Images provided by author. Top: Washington’s badminton team plays Mission San Jose.
Washington’s badminton home game against Mission San Jose High School ended in an unfortunate defeat for Huskies on April 5. Despite the best efforts of the 26 varsity members participating in this tournament, victory was seized by the visiting team. A combination of factors could be pointed at as the cause of a shutout game against Washington. The lack of cutoffs, outside experience and training by the players on the team, and the inevitable dearth of practice and knowledge brought about by COVID all contributed to the result of the tournament.
Compared to Washington, schools like Irvington and Mission often have “club trained” players, meaning those who take lessons outside of what is offered by their school’s sports team. The fact that Washington declares badminton a no-cut sport also served to distance Washington from the best. Unlike other sports teams both at Washington and at other schools, a position on the team is not dictated by ability. Anyone can join, and as a result, anyone can compete. According to Coach Harvey of the badminton team, “Open gyms in the off-season are attended by more Newark and American [students] than Washington students.” While Washington utilizes open-gym style practice rather than strict sessions of exercising, players and the coach believe that it can prove just as effective as a traditional practice. Despite the difficulty of training new players in a matter of months rather than multiple seasons, the exercise and lessons built by the bi-weekly practice of Washington are hoped to incrementally increase our school’s skill both on and off the court.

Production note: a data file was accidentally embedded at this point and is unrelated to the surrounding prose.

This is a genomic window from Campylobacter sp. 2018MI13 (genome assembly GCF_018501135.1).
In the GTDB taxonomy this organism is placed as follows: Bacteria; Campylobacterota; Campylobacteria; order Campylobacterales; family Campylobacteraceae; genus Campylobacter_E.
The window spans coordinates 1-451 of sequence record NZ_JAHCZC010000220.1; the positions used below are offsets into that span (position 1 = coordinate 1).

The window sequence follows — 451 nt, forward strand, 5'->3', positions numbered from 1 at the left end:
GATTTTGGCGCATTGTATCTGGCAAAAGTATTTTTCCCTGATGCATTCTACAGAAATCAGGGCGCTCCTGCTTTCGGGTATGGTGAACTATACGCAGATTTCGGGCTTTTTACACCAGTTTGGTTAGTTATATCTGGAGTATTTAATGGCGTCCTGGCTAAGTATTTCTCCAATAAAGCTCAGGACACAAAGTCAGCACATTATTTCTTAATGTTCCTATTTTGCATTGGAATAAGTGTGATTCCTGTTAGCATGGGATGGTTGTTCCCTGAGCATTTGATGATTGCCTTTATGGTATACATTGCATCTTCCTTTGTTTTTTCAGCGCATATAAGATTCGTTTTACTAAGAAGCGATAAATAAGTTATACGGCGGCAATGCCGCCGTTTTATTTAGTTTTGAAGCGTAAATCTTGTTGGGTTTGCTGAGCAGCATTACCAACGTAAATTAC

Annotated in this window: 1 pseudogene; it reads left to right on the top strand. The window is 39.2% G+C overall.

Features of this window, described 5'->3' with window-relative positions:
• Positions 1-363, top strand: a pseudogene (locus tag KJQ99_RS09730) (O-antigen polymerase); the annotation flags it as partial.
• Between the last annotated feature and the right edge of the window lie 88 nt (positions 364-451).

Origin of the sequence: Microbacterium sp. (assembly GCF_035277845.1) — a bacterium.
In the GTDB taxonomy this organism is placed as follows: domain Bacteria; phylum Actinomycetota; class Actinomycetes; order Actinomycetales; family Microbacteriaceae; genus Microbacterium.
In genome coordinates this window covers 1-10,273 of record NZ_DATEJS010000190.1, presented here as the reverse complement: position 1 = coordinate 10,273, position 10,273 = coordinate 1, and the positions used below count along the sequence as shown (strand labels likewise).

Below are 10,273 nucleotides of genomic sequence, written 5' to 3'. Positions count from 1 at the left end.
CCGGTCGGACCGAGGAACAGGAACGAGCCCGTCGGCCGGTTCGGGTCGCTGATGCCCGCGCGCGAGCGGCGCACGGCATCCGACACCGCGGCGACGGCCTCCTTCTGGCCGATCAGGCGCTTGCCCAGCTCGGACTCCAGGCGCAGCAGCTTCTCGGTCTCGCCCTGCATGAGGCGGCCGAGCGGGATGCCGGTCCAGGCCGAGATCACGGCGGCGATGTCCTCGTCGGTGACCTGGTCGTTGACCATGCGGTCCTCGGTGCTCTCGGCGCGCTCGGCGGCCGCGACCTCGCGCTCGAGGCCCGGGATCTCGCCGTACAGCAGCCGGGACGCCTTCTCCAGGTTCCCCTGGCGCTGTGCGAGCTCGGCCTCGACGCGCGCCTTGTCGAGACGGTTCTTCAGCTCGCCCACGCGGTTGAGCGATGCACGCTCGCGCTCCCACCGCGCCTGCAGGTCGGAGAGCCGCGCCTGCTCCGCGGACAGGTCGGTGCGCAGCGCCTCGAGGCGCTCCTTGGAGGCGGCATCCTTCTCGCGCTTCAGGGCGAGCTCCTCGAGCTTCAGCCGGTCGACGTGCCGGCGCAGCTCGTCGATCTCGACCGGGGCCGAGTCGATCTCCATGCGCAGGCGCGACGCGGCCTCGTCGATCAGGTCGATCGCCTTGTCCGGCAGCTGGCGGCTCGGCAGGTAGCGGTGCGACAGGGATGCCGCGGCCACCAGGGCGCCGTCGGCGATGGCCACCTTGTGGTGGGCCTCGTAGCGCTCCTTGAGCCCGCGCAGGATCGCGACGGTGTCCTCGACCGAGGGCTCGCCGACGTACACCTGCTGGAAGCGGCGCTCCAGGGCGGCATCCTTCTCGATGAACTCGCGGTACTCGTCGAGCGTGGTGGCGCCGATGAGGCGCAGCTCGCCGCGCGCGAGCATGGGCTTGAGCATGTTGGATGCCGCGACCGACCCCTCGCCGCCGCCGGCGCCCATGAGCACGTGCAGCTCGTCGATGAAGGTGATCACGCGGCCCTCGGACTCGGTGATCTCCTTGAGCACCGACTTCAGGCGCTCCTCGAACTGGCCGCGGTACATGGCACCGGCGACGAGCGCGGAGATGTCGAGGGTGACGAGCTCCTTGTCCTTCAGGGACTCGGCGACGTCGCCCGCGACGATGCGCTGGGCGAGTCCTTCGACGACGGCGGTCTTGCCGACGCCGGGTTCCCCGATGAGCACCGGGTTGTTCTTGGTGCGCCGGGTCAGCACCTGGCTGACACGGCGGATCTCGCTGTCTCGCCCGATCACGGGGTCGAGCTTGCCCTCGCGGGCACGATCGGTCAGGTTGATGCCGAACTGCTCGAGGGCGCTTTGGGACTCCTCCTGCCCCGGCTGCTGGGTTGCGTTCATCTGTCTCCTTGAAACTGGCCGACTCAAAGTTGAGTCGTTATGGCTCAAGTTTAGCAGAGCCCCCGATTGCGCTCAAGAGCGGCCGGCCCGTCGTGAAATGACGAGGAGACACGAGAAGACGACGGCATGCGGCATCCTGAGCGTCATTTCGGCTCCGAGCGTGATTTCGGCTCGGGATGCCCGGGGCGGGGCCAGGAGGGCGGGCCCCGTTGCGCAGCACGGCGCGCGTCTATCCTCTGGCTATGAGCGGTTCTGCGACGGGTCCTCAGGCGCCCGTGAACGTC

Although no badminton players were able to succeed in their best of three rounds against the team from Mission San Jose, the experience was a valuable one for all those on the team. Both the players themselves and the coach expressed a desire to improve their skills and repertoire to boost the school’s status in the badminton leagues. Coach Harvey said he hopes that returning players can benefit from his coaching method, “using physics, physiology, geometry, chess and fun.” Aakkash Muthukumar of the JV team also believes that “as a team, we should spend more time on drills to get our basic skills… use the weight room to build our muscles. Introduce cutoffs on skills.” As the coach of Washington’s JV and Varsity badminton team plans on retiring this year, we can only hope that their competitiveness can improve both in this season and all those to come. However, with no replacement in sight, the future of the team can’t be described as certain. If Washington changes up the structure of how it approaches badminton, and models it on other sports with cuts and other requirements, perhaps their performance will improve. Only time will tell.
Conley Shen is 15 years old, and a junior at Washington High School. He was born and raised in Fremont, where he has lived all his life. This is his first year being a part of the school newspaper, and has interest in covering a variety of subjects. He is a current member of the Washington debate club, and some of his hobbies include looking for, and finding new novel series to enjoy. After high school, he hopes to enter college before graduating and entering the workforce.